October 25, 2014
College of Computer, Mathematical, and Natural Sciences

Leslie Pick

Leslie Pick

Professor and Chair

Contact

Email: lpick@umd.edu
Office Phone: 301-405-6881
Fax: 301-314-9290
Office Address: University of Maryland * Entomology Department * Plant Sciences Building * College Park, MD 20742

Teaching

  • MOCB 608, Bioethics
  • BSCI 410, Molecular Genetics
  • CBMG688T, Developmental Biology

Graduate Program Affiliations

  • Entomology
  • BISI - BISI-Molecular & Cellular Biology (MOCB)
  • BISI - BISI-Behavior, Ecology, Evolution, & Systematics (BEES)
  • Neuroscience & Cognitive Science (NACS)

Research Interests

How does a complex organism – composed of numerous differentiated cell types and integrated organ systems – develop from a fertilized egg? We are using the fruit fly, Drosophila melanogaster, as a model system to address this fundamental question of developmental biology. Our studies probe basic mechanisms underlying pattern formation, determination, differentiation and morphogenesis in animal development. The two major projects currently underway in the lab are summarized below.

The first major project in the lab is to study how a group of master regulatory genes – the homeobox (Hox) genes – establishes the basic body plan of the fly during early embryogenesis. Hox genes specify cell fate and regional identity during animal development. These genes are structurally and functionally conserved throughout the animal kingdom: we and others have shown that Hox genes from mammals and flies are functionally equivalent in that mammalian Hox genes can mimic the function of fly homologs when expressed as transgenes in Drosophila. Hox genes encode DNA binding proteins that act as molecular switches for transcription, turning on the expression of groups of downstream target genes during embryogenesis. Hox proteins select these target genes in the genome by interacting with specific protein partners or cofactors. We are studying the regulation and function of the Hox gene fushi tarazu (ftz). We discovered that Ftz interacts with a novel cofactor – the orphan nuclear receptor Ftz-F1. Ftz and Ftz-F1 bind cooperatively to DNA to coordinately regulate target gene expression. Studies underway in the lab focus on: isolation of transcription factors that regulate ftz gene expression; analysis of how Ftz and Ftz-F1 interact to regulate transcription; bioinformatics approaches to identify downstream targets of the Ftz/Ftz-F1 protein complex; studies of novel mechanisms regulating Ftz-F1 nuclear receptor activity in the embryo; and investigation of how specific functions of Ftz and other Hox proteins have been acquired during the course of evolution of invertebrates and vertebrates.

A second major project in the lab is to study how neuronal connections are established in the central nervous system during development. Normal function of the nervous system requires the formation of numerous precise connections between axons and their targets. How do axons find these targets? We have recently discovered that the Drosophila insulin receptor (DInR) functions as an axon guidance receptor in the developing visual system. DInR directs the formation of precise neuronal connections between the retina and brain, resulting in a highly ordered retinotopic map that allows the animal to decode visual input from the environment to “make sense” of the world. DInR regulates axon guidance via direct physical interaction with the SH2/SH3 adapter protein Dock. Dock in turn signals through p21-activated kinase (Pak), to cause changes in actin cytoskeleton which promote axonal migration. Our findings suggest a general role for the insulin receptor family in regulating axon guidance throughout the animal kingdom. We are currently investigating the role of DInR in regulating axon targeting; studying the requirements for its interaction with Dock and other signaling partners; and initiating studies to identify the ligand(s) that regulate DInR activity in the central nervous system. In the long term, these studies will contribute to our understanding of mechanisms underlying neuronal insulin receptor control of eating behavior, learning and memory in both invertebrates and vertebrates.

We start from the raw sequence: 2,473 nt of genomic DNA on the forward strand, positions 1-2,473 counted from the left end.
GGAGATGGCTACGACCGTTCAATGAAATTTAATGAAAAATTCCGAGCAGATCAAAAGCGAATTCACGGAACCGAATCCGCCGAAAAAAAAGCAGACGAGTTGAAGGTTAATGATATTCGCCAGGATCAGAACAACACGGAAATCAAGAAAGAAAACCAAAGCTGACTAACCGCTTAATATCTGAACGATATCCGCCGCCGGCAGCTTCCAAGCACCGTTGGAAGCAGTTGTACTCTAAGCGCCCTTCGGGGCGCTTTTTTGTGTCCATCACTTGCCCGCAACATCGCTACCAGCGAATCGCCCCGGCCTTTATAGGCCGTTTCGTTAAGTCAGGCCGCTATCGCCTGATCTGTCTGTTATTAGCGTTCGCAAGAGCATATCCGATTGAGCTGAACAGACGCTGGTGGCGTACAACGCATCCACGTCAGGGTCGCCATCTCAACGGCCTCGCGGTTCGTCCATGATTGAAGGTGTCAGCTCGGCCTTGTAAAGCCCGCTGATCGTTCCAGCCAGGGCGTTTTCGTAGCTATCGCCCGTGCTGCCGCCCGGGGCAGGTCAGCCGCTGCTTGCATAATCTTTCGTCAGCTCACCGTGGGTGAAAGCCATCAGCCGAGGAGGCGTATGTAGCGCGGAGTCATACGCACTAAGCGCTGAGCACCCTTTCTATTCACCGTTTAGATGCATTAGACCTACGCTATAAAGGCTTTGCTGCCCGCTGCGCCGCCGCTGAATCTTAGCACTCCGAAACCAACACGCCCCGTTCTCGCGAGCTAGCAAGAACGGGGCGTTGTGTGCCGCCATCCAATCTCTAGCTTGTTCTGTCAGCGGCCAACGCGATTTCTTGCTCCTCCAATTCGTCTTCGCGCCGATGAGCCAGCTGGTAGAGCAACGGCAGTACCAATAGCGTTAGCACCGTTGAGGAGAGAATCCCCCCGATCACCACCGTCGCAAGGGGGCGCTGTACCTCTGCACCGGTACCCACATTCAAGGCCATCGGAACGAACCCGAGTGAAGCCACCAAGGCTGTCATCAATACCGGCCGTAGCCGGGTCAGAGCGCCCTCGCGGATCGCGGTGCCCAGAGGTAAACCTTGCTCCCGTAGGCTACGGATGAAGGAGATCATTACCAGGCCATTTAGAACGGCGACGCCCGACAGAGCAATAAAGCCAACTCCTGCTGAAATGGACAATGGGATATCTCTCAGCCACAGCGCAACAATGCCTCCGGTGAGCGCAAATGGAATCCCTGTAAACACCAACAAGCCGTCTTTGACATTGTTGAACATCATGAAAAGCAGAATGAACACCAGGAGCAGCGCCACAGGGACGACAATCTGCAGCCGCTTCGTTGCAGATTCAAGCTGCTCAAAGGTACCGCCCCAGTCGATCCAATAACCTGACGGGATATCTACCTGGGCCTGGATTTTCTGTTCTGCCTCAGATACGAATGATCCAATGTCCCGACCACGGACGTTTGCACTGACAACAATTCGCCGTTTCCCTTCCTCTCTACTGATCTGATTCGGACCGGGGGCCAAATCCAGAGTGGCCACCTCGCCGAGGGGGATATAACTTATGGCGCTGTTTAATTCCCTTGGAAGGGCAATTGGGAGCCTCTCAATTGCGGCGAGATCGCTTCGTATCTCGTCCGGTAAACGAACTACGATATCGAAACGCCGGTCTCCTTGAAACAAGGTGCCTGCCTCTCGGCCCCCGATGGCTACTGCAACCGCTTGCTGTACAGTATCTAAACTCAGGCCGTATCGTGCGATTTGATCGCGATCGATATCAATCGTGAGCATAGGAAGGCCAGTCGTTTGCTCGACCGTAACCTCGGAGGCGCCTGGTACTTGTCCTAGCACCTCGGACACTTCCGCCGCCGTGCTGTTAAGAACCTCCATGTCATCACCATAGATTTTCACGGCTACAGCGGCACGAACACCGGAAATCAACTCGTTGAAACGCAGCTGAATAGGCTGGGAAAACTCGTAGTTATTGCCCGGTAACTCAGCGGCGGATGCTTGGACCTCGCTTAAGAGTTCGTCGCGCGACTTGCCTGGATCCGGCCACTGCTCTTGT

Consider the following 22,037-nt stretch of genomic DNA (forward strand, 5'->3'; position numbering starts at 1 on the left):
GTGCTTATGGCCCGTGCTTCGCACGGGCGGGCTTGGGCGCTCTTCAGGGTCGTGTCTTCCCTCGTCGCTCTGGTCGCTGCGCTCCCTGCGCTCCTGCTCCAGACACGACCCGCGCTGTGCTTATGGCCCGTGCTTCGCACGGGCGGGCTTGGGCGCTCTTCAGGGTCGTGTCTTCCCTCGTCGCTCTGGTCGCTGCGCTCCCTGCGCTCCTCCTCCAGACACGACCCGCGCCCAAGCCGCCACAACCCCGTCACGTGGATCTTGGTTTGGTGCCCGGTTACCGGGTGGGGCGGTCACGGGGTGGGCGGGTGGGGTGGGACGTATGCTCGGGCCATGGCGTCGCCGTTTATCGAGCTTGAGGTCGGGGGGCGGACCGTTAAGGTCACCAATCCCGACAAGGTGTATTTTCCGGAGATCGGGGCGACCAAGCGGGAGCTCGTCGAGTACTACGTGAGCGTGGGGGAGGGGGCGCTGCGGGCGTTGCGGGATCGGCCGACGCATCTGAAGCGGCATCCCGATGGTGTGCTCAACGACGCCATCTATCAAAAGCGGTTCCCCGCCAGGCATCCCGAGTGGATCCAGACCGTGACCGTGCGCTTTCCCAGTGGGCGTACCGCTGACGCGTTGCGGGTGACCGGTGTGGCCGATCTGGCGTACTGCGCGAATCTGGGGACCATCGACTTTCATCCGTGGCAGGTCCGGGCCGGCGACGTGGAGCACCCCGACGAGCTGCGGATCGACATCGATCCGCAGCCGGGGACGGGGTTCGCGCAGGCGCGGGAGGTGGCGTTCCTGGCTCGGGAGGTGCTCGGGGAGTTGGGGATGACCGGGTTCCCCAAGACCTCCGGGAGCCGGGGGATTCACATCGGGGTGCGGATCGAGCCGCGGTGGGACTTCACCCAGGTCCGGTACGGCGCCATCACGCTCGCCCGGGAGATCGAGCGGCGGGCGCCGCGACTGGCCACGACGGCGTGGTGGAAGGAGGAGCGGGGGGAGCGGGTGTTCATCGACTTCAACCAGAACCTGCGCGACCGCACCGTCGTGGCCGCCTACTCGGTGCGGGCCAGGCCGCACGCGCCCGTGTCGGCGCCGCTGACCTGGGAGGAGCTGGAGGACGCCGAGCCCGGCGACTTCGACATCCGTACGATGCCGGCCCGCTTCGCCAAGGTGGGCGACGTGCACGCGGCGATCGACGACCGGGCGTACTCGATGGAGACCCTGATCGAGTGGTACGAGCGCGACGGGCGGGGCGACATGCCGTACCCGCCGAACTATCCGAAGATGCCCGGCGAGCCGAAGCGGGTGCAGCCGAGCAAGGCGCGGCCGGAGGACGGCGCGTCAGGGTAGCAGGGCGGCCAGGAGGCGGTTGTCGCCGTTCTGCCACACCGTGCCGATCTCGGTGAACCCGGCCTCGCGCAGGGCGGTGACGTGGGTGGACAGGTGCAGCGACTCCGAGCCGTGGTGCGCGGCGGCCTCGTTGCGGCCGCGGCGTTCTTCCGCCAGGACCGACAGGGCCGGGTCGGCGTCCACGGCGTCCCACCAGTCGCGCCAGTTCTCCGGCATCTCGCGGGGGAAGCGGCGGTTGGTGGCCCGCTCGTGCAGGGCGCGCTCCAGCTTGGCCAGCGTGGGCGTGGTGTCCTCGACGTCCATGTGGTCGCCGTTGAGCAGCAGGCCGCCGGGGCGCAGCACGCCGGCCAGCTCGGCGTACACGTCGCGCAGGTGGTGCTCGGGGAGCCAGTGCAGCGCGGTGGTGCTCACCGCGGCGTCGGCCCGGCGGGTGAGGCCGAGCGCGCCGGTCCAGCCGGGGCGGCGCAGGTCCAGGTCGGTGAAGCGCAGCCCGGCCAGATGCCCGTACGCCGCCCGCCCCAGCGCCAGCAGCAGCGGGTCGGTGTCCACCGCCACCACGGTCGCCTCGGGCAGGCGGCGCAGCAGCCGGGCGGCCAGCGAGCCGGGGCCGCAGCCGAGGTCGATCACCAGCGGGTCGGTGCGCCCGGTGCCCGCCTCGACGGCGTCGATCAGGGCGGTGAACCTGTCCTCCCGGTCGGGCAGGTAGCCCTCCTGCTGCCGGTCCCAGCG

Publications
  • Heffer, A., Mahaffey, J., Grubbs, N. and Pick, L. (2013) The evolving role of the orphan nuclear receptor ftz-f1, a pair-rule segmentation gene.Evolution & Development, in press.
  • Crivat, G., Lizunov, V.A., Li, C. R., Stenkula, K.G., Zimmerberg, J., Cushmam, S.W.,and Pick, L.  (2013) Insulin stimulates translocation of human GLUT4 to the membrane in fat bodies of transgenic Drosophila melanogaster. PLoS One 10.1371/journal.pone.0077953 (http://www.plosone.org/article/info%3Adoi%2F10.1371%2Fjournal.pone.0077953)
  • Heffer, A., Xiang, J. and Pick, L.  (2013) Variation and constraint in Hox gene evolution. Proc. Natl. Acad. Sci., 110:2211-2216. doi10.1073/pnas.1210847110.
  • Lu, Y., Anderson, W.R., Zhang, H., Feng, S., and Pick, L. (2013) Functionalconservation of Drosophila FTZ-F1 and its mammalian homologs suggestsligand-independent regulation of NR5A family transcriptional activity.
  • Pick, L. and Heffer, A. (2012) Hox gene evolution: multiple mechanisms contributing to evolutionary novelties.  Annal N.Y. Acad. Sci., Issue, This Year in Evolutionary Biology. doi: 10.1111/j.1749-6632.2011.06385.x
  • Heffer, A., Löhr, U. and Pick, L.(2011) ftz evolution: findings, hypotheses and speculations Bioessays 33:910-8. doi:10.1002/bies.201100112 (Back cover photo)
  • Heffer, A. and Pick, L.  (2011) Rapid isolation of gene homologs across taxa: Efficient identification and isolation of gene orthologs from non-model organism genomes, a technical report.  Evodevo. 2:7. [Article]
  • Heffer, A., Shultz, J. and Pick, L.4 (2010) Surprising flexibility in a conserved transcription factor over 550 million years of evolution. Proc. Natl. Acad. Sci. 107: 18040-18045. [Article]
  • Junell, A., Uvell, H., Davis, M.M., Edlundh-Rose, E., Antonsson, A., Pick, L.8, Engström, Y. (2010) The POU transcription factor Drifter/Ventral veinless regulates expression of Drosophila immune defense genes. Molecular & Cellular Biology 14:3672-84. [Article]